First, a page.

By Todd Cohen
DURHAM, N.C. — The Community Reinvestment Association of North Carolina has launched a series of initiatives to fight predatory lending, promote philanthropy and social activism among African Americans, and encourage philanthropic organizations to become more active shareholders.
“CRA-NC is concerned about lenders doing the right thing, and when they don’t, we go after them,” says Peter Skillern, executive director.
The Durham nonprofit, which works to build and protect community wealth, has developed a coordinated strategy consisting of regulatory and policy work, community education and empowerment, and shareholder advocacy, Skillern says.
New initiatives include the “Love Meter,” a screen the group has developed to help investors assess lenders’ corporate responsibility.
Compared to other screens that may look only at a publicly-held corporation’s ties to the military or the tobacco industry, or at its environmental impact, the new screen looks at the governance, community partnerships and profitability of financial institutions.
The screen is designed to “mobilize the power of the proxy for social change,” says Skillern.
The association, for example, applied the screen last year to Atlanta-based SunTrust and to Memphis-based National Commerce Financial, which owns Durham-based CCB.
The association concluded that $17 million in merger fees paid to seven National Commerce Financial executives “didn’t add value to shareholders and was taken out of the community” in the form of higher fees to low-income people, Skillern says.
The association also raised its concerns at shareholder meetings that approved the merger.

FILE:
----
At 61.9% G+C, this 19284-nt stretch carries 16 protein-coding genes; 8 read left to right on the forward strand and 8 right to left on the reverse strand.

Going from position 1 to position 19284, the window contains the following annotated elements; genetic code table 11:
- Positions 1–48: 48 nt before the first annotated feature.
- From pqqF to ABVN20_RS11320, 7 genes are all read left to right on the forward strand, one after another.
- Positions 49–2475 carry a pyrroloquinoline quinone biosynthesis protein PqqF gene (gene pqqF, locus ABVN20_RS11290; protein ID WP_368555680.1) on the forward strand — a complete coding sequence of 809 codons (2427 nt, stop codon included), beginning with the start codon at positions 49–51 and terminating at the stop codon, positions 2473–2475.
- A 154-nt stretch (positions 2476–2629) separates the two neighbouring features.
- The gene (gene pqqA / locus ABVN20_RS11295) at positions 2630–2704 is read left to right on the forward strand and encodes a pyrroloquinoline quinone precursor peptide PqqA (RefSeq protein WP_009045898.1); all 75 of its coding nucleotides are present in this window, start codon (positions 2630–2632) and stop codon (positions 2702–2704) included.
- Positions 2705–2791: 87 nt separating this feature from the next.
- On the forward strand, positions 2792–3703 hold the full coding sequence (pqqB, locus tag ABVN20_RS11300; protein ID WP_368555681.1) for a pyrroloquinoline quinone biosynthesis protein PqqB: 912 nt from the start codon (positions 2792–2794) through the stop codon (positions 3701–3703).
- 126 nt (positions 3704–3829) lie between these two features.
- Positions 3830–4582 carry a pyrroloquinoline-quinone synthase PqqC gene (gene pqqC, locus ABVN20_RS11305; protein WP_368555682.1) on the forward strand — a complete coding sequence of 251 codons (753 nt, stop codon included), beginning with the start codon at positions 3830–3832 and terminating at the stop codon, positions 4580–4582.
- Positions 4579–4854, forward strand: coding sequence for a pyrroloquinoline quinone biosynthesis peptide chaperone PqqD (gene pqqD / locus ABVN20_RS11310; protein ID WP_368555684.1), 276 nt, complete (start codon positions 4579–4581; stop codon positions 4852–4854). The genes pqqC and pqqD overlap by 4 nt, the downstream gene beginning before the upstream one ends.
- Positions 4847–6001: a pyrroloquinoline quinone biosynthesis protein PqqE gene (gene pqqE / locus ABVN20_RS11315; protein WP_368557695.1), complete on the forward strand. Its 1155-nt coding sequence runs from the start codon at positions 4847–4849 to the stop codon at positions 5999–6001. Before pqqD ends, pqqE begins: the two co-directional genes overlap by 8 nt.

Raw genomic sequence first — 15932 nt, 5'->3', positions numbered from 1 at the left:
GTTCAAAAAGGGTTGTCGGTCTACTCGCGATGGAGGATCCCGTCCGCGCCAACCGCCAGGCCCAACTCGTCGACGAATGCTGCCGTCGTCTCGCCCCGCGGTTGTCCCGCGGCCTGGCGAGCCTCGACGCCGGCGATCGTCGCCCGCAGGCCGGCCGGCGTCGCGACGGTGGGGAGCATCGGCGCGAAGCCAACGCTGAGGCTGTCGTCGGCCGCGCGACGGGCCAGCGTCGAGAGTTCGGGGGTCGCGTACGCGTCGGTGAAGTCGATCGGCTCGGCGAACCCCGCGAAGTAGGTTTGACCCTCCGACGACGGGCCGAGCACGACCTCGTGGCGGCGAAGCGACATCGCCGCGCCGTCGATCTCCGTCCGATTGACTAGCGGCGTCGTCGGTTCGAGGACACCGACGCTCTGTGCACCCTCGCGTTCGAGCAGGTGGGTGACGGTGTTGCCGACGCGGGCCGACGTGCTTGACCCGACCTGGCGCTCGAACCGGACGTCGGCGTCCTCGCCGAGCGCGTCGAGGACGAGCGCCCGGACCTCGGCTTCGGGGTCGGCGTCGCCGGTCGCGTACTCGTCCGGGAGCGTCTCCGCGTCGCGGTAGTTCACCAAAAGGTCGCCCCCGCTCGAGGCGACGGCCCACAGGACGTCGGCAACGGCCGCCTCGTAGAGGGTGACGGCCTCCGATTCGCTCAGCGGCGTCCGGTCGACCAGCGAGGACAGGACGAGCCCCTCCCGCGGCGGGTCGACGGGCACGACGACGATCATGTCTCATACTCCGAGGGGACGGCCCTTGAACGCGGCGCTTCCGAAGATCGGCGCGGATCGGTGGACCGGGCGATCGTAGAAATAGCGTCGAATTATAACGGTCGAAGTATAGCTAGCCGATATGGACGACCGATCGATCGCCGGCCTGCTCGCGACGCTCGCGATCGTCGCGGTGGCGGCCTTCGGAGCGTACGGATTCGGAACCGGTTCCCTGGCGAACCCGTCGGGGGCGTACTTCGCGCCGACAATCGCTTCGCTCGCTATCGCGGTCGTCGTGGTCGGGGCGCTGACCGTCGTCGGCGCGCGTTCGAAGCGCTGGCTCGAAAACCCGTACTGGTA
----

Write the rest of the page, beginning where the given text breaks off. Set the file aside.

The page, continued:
In a second initiative, which aims to “engage the community” most hurt by the merger and to serve as a model for other groups, Skillern says, CRA-NC is working with Nehemia Christian Church, an African-American congregation near downtown Durham.
“That’s the community who needs to be at the table, but they can’t be unless they own the shares,” he says.
With $150,000 over two years from a racial-justice collaborative funded by the Rockefeller Foundation in New York City and the Z. Smith Reynolds Foundation in Winston-Salem, CRA-NC and the Duke Law Community Enterprise Clinic have teamed up to train the church’s 100 members on financial literacy, social activism, and stock ownership and advocacy.
Andrew Foster, director of the Duke clinic, says the project aims “to create a model for lawyers and law students to work with community-based advocates to use shareholder advocacy to promote responsible corporate behavior.”
CRA-NC is working with the church to identify its shareholder-advocacy goals, he says, and the clinic provides both groups the legal services to use their shares effectively.
Durham consultant Omisade Billie Burney, who has been hired to provide the training, says another goal is to “develop the capacity of the churches as centers of philanthropy.”
A third initiative aims to help philanthropic organizations make better use of their investments as a way to advance their social mission.
Charitable foundations, for example, can be more active shareholders by making investments more in sync with their values, and by pushing the companies in which they invest to be more socially responsible, Skillern says.
“We’re hoping the philanthropic community will be more active using their shares for social change,” he says. “That’s not a donation. That’s speaking up. And the screening tool helps inform them on how they can speak up.”